Queen Elizabeth II has been bitten by the Big Apple three times during her unprecedented 70 years on the throne.
Britain’s longest-reigning monarch – who died on Thursday aged 96 – first visited New York City in 1957, aged 31.
Elizabeth, then just five years into her reign, took a train from Washington, DC to Staten Island with her husband, Prince Philip, and boarded an Army Ferry to Manhattan.
She spotted a newly built Mayflower replica in New York Harbor and headed to City Hall, where crowds of New Yorkers lined the streets to celebrate a confetti parade up to the Waldorf-Astoria in Midtown in her honor.
The young monarch also addressed the United Nations and enjoyed the view from the top of the Empire State Building.
The royal couple returned to New York in 1976 for the Bicentennial celebration and went to Trinity Church to collect bank rent owed to the Crown – 279 peppercorns.
William III of England had lent the Church her charter for the rent of a peppercorn a year in 1697. But the church never paid, the New York Times reported at the time.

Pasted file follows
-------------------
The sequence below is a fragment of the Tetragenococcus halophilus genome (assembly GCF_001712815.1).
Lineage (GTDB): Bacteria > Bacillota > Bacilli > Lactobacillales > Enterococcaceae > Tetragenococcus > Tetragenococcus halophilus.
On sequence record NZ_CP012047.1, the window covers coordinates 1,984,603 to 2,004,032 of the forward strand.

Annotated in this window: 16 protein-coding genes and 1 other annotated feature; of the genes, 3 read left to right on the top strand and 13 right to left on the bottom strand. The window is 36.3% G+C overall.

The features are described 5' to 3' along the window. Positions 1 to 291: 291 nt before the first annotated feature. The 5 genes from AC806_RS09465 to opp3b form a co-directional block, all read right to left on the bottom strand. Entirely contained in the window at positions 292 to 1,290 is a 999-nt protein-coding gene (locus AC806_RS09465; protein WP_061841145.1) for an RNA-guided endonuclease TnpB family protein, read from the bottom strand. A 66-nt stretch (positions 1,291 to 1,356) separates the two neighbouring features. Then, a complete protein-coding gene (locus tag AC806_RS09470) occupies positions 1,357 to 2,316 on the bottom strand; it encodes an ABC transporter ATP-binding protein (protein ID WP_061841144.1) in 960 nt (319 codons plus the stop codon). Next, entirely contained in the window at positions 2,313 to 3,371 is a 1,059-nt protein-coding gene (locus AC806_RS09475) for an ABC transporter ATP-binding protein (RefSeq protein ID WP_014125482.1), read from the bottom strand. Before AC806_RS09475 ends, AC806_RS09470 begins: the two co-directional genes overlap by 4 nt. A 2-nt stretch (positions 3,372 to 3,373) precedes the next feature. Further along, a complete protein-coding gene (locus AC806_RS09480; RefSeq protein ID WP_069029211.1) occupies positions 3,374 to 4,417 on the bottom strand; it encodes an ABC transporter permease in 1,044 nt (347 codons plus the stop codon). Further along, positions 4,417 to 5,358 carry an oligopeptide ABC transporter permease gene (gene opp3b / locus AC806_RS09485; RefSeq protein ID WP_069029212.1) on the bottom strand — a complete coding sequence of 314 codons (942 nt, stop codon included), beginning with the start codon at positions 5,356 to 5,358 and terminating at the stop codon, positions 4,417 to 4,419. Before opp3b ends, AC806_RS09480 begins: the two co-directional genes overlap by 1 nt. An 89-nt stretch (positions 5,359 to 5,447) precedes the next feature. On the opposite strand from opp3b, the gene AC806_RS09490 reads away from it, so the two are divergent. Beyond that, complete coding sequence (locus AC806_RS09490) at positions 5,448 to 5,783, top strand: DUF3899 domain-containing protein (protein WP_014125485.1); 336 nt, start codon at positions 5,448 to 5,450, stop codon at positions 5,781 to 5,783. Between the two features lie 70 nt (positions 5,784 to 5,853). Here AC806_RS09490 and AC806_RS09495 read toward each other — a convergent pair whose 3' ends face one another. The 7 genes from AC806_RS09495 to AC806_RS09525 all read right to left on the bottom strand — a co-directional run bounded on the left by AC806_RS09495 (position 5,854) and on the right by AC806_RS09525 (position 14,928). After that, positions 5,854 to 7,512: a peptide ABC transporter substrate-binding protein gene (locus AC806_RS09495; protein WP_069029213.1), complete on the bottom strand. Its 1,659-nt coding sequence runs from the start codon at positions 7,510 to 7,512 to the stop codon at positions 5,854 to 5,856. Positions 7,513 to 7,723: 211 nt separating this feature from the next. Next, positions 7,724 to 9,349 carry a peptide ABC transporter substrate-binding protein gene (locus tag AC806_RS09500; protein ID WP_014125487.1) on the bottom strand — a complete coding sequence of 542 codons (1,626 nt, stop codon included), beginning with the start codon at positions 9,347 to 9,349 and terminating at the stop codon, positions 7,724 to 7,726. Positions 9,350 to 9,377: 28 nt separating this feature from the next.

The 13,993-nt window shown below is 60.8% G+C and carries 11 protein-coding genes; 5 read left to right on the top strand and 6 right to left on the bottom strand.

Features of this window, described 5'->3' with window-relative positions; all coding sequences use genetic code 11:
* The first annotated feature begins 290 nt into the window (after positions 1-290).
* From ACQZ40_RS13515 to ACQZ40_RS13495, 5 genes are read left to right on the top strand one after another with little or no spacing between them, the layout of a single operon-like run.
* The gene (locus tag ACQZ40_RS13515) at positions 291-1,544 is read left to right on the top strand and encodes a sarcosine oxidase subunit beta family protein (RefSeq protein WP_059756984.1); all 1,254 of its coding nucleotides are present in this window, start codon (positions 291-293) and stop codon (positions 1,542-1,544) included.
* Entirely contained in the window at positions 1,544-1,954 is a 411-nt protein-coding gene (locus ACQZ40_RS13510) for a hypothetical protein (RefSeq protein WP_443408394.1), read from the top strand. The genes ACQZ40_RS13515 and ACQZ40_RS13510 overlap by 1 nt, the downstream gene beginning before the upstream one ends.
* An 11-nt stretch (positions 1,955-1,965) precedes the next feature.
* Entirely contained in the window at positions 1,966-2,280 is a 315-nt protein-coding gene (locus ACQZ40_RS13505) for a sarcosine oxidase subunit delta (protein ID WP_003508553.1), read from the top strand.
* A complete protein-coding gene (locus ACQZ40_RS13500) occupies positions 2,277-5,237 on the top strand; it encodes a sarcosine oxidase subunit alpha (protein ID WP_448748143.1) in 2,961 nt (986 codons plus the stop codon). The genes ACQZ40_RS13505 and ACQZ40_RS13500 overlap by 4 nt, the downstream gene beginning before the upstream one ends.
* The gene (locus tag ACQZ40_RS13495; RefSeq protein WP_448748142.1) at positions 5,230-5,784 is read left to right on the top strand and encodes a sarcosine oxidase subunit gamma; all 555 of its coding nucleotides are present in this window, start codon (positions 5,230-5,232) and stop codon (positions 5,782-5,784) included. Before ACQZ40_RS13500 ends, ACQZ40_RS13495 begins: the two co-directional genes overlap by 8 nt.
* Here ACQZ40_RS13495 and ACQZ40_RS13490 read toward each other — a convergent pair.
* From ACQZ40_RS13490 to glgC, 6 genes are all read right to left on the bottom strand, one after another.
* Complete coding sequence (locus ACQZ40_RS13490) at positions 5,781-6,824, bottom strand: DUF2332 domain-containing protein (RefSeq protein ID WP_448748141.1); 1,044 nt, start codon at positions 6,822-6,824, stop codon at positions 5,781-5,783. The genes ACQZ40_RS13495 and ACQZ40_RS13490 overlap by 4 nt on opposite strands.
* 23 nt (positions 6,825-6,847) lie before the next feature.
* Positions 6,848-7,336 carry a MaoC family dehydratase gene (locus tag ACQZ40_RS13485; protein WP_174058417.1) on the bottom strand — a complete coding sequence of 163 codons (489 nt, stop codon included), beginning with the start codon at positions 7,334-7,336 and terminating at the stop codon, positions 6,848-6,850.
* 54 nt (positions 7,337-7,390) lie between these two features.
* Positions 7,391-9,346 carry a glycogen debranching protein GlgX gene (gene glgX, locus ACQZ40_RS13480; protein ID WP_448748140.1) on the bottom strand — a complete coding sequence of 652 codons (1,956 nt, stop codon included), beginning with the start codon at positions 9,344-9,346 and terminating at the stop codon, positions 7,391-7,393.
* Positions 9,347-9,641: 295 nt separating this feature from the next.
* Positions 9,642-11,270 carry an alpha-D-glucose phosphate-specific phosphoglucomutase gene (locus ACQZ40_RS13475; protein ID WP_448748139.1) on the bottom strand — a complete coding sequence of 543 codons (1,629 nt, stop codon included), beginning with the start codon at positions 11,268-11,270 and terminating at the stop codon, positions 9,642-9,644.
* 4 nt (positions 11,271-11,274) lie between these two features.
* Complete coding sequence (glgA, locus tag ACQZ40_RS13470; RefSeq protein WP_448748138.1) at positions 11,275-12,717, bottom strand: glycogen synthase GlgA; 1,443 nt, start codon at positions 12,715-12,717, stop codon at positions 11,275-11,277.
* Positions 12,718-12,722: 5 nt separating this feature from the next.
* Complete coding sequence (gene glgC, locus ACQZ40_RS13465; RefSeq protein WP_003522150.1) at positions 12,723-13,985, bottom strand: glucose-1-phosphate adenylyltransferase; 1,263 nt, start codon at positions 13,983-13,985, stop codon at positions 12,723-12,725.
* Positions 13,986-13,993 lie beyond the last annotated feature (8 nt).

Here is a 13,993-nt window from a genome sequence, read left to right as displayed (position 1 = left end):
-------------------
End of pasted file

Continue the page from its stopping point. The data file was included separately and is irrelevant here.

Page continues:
Elizabeth also took a trip to Bloomingdale’s, where she admired the store’s wares.
Get the latest on the death of Queen Elizabeth II with live coverage from The Post
The Queen “didn’t choose Saks, and she didn’t choose Bergdorf — she chose Bloomingdale’s,” gushed the store’s impresario, Marvin Traub, once in an interview with The Post.
Her Majesty stayed away from the five precincts for more than three decades before returning for a final visit in 2010, during which she again addressed the United Nations and laid flowers at the 9/11 Memorial.
Impressively, Elizabeth didn’t break a sweat in the 103-degree heat on the World Trade Center grounds and made a good impression on those who paid her respects.
“She’s a really nice lady,” said a 9/11 relative.
The Queen and Philip also toured the British Garden in Hanover Square with then-Mayor Michael Bloomberg, dedicated to the 67 British victims of 9/11.
British expats living in New York flocked to the West Village on Thursday to mourn the monarch.
Memorials have been erected at the British themed restaurants Tea and Sympathy and A Salt and Battery, and the English grocery store Myers of Keswick.
https://nypost.com/2022/09/08/queen-elizabeth-ii-and-nyc-a-retrospective/ Queen Elizabeth II and NYC: a retrospective